Manufacturing News

Federal Budget – what it means for manufacturing

Manufacturers' Monthly

Treasurer Jim Chalmers announced a redirection of funds from the Modern Manufacturing Initiative and Modern Manufacturing Fund to establish $15 billion National Reconstruction Fund to diversify and transform Australia’s industry and economy.

Off the back of a Government spending audit, this year’s budget hopes to reprioritise existing funding to further strengthen Australia’s manufacturing ecosystem.

More broadly, the October 2022 Budget includes important initiatives to address structural challenges – such as energy transition, housing affordability, skills shortages, childcare and paid parental leave – while resisting short-term cost-of-living measures.

The Budget also includes Government commitments such as responsible cost-of-living relief which doesn’t put additional pressure on inflation; targeted investments to build a stronger, more resilient, and more modern economy; and the beginning the long-term task of Budget repair.

In his budget speech, Chalmers said, “The budget implements our commitments to the Australian people to deliver cheaper child care, fee-free TAFE, cleaner and cheaper energy, and a future made in Australia.

“No more sleepwalking… No more surrendering industries and jobs overseas. No more selling out our future, by clinging to the past.”

The deficit for 2022 – 23 is forecast at $36.9 billion, or 1.5 per cent of the gross domestic product (GDP) in the October Budget, down from $78 billion originally predicted at the March budget. GDP growth is predicted to be 3.25 per cent this fiscal year.

“Federal Treasurer Jim Chalmers is playing the long game in a Budget that’s positioned to help restore the economy to health, but there’s a lot of work to do between now and the May Budget,” said Amy Auster chief economist and insights officer at PwC Australia.


Minister for Industry and Science, Ed Husic, said the Government is delivering the investments Australians voted for, beginning with rebuilding manufacturing capacity, with targeted support for businesses to ensure Australian workers have secure, well-paid jobs.

“We are delivering on the commitments we took to the Australian people to build a stronger and more resilient future,” Husic said.

“We want to be a country that makes more onshore – and that means backing the businesses that are making things here and supporting manufacturing in regional Australia.”

The Government is also working to establish the $15 billion National Reconstruction Fund to diversify and transform Australia’s industry and economy.

The National Reconstruction Fund will deliver targeted co-investments in independently assessed projects across seven priority areas: resources; agriculture, forestry and fisheries; transport; medical science; renewables and low emission technologies; defence capability; and enabling capabilities.

The Government will consult with industry, unions and stakeholders across the country to ensure the National Reconstruction Fund is appropriately designed and targeted to maximise the benefits of this $15 billion investment.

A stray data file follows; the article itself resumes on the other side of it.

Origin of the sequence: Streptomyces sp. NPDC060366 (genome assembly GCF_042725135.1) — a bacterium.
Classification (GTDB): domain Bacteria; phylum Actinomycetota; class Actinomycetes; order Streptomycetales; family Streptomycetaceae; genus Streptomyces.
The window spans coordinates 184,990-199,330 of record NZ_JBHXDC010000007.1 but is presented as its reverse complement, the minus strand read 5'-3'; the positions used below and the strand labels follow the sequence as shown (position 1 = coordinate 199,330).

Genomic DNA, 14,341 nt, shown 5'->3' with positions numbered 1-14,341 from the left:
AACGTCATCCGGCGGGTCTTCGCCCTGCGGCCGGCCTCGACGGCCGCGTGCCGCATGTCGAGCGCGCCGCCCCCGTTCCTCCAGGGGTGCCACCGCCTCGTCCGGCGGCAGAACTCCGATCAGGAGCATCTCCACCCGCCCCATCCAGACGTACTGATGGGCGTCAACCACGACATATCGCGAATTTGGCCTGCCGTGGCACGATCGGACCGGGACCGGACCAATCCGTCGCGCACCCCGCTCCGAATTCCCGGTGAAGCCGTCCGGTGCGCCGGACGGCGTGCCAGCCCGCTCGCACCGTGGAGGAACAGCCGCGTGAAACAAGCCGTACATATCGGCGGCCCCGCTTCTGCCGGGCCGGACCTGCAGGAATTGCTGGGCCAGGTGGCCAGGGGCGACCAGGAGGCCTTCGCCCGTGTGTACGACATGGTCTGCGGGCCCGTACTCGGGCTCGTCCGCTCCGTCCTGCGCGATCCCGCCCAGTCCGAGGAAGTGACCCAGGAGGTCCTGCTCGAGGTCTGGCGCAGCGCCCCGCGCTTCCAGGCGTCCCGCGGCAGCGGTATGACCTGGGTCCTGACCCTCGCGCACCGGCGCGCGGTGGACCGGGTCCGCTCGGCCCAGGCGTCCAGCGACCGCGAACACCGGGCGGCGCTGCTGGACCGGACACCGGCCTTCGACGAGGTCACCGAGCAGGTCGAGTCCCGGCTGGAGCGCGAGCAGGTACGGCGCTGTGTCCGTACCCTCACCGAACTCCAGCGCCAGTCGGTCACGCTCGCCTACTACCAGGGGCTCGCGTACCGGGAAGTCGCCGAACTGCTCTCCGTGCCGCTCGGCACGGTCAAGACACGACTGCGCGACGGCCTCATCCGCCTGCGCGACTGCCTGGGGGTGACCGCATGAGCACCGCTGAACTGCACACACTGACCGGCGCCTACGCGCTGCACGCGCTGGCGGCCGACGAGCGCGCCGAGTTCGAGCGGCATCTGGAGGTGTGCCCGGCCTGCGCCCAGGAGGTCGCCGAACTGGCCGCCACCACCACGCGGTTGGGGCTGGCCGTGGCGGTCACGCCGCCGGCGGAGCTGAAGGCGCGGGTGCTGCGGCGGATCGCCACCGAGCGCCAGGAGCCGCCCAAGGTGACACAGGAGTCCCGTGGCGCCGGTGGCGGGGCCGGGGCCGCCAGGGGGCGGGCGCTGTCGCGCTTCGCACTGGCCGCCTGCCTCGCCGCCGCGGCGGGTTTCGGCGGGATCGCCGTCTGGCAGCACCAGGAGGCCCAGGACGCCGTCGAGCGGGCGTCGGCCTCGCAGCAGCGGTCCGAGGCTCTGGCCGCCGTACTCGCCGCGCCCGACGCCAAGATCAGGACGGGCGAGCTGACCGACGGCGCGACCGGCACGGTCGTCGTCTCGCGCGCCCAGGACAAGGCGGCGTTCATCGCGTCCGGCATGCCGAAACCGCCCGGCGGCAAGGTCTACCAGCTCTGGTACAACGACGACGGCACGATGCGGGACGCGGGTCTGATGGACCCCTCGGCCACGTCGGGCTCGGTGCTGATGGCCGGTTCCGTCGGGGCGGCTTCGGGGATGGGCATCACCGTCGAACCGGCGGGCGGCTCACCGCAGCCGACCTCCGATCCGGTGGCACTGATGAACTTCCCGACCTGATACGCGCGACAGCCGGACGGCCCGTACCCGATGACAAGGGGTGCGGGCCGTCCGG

The Budget also includes $14.2 million to deliver on Labor’s election commitment to implement a National Rail Manufacturing Plan.

The plan will have oversight from the Assistant Minister for Trade and Manufacturing, Senator Tim Ayres. It will support the rail industry and skilled manufacturing jobs by ensuring more trains are built in Australia.

The Government’s commitments to support manufacturing include:

  • $50 million to upgrade the Nyrstar Hobart zinc smelter in Tasmania
  • $17.2 million to establish a pilot Food Manufacturing Innovation Hub on the Central Coast of New South Wales
  • $12.6 million to support Cytiva’s Springfield BioPark project in Ipswich, Queensland
  • $11.1 million to support upgrades to Ingham’s Sorell poultry facility in Tasmania
  • $10.1 million to support Flinders University’s Factory of the Future in South Australia
  • $6.1 million to upgrade the Waverley Wool Mill in Launceston, Tasmania
  • $2.1 million to support a feasibility study to replace the coal-fired boiler at the Norske Skog Boyer mill in Tasmania
  • $2.1 million to support an expansion of the Costa Group berry distribution centre in East Devonport, Tasmania

Renewable energy, electric vehicles and critical minerals

The Government also continues its push to expand Australia’s renewable energy sector, and has pledged a grid made up of 82 per cent renewables by 2030. The Budget’s approach to the net zero agenda includes $20 billion to upgrade Australia’s electricity grid, connecting it to renewable energy sources.

A $500 million Driving the Nation Fund aims to drive down transport emissions, including the construction of charging stations for electric cars at 117 highway sites around the country.

The Budget will also commit new funds to accelerate growth of Australia’s critical minerals resources and industries to support new clean-energy technologies. $150 million has been set aside to support critical minerals producers to “overcome technical and market access barriers” and establish a critical minerals research hub.

An overview of the Federal Budget as well as Budget documents for October 2022 – 23 can be found here.

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